In addition, the DSA will limit surveillance and ban ads targeted toward minors. This change is crucial because Plan International’s study found that 41% of interviewed girls and young women believe that the unauthorized sharing of content and/or demonstrating knowledge of girls’ personal information is an issue.

What should the U.S. government learn from the DSA?

The DSA challenges exploitative aspects of big tech’s business model to ensure that technology remains human-centered. It shows the world that users can have control over their online experiences when governments choose to empower them. If the U.S. cares about protecting girls and young women like me online, creating a federal law that provides continuity of protections is key.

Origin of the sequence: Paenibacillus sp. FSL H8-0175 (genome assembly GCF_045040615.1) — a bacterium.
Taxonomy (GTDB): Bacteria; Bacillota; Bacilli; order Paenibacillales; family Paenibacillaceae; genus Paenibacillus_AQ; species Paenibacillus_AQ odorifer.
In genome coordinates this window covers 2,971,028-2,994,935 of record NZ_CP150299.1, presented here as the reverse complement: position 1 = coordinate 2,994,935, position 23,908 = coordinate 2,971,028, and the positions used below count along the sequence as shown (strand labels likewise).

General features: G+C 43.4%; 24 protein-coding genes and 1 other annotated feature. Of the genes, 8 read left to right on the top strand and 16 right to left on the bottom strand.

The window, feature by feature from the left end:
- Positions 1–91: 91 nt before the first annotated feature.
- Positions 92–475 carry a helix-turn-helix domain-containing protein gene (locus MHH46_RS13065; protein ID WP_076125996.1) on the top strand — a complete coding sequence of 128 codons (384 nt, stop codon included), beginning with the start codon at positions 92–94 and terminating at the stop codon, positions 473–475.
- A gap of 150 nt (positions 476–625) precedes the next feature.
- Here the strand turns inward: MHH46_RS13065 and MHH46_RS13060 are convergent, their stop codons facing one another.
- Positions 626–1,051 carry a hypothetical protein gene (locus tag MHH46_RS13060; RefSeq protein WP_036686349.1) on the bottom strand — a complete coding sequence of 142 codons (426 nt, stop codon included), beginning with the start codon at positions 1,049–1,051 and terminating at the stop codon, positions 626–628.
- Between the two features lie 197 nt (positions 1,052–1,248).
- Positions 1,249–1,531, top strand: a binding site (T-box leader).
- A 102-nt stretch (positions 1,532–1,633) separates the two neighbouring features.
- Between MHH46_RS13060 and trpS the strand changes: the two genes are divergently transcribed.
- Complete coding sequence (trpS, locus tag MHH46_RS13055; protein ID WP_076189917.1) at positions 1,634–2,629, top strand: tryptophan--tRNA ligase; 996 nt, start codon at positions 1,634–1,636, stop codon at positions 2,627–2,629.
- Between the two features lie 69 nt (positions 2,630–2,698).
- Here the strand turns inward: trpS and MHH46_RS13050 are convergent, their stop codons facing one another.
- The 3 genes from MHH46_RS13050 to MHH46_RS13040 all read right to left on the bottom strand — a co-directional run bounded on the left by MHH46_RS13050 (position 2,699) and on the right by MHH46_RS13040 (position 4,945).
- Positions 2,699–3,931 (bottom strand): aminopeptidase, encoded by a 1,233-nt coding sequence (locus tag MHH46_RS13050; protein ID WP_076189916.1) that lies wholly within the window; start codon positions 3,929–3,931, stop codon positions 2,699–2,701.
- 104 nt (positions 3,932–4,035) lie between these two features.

Overall, the DSA is doing it right. Violence online won’t stop unless we choose to combat it. For young people, receiving an unsolicited lewd image carries the same trauma as being illegally flashed on the street, and it’s far more likely. When we speak about gender-based violence, whether in politics, international development or activism, it must include TFGBV.

Technology develops rapidly and touches each of our lives in many ways. The U.S. Congress must develop federal policies just as quickly to keep the internet and girls, in all their diversity, safe.